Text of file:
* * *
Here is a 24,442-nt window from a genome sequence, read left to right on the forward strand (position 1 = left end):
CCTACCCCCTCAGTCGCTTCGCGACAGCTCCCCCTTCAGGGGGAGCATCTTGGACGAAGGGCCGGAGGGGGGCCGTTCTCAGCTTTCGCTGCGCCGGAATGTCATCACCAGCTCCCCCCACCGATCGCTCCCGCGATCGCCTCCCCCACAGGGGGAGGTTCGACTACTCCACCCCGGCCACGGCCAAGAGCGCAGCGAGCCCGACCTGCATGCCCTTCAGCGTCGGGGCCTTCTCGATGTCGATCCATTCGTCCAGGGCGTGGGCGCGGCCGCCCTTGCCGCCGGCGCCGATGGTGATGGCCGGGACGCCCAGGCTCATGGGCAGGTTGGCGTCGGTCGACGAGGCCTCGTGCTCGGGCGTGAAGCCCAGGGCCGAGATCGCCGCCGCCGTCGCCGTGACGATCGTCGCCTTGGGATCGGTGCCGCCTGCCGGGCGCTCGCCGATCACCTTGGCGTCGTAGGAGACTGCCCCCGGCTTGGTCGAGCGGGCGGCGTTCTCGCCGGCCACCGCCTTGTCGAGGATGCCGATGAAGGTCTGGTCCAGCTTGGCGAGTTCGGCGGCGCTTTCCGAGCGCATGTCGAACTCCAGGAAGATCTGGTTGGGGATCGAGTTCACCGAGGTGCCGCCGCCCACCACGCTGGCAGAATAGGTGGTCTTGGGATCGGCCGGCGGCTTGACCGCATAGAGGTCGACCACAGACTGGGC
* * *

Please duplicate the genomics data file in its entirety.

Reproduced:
Here is a 24,442-nt window from a genome sequence, read left to right on the forward strand (position 1 = left end):
CCTACCCCCTCAGTCGCTTCGCGACAGCTCCCCCTTCAGGGGGAGCATCTTGGACGAAGGGCCGGAGGGGGGCCGTTCTCAGCTTTCGCTGCGCCGGAATGTCATCACCAGCTCCCCCCACCGATCGCTCCCGCGATCGCCTCCCCCACAGGGGGAGGTTCGACTACTCCACCCCGGCCACGGCCAAGAGCGCAGCGAGCCCGACCTGCATGCCCTTCAGCGTCGGGGCCTTCTCGATGTCGATCCATTCGTCCAGGGCGTGGGCGCGGCCGCCCTTGCCGCCGGCGCCGATGGTGATGGCCGGGACGCCCAGGCTCATGGGCAGGTTGGCGTCGGTCGACGAGGCCTCGTGCTCGGGCGTGAAGCCCAGGGCCGAGATCGCCGCCGCCGTCGCCGTGACGATCGTCGCCTTGGGATCGGTGCCGCCTGCCGGGCGCTCGCCGATCACCTTGGCGTCGTAGGAGACTGCCCCCGGCTTGGTCGAGCGGGCGGCGTTCTCGCCGGCCACCGCCTTGTCGAGGATGCCGATGAAGGTCTGGTCCAGCTTGGCGAGTTCGGCGGCGCTTTCCGAGCGCATGTCGAACTCCAGGAAGATCTGGTTGGGGATCGAGTTCACCGAGGTGCCGCCGCCCACCACGCTGGCAGAATAGGTGGTCTTGGGATCGGCCGGCGGCTTGACCGCATAGAGGTCGACCACAGACTGGGC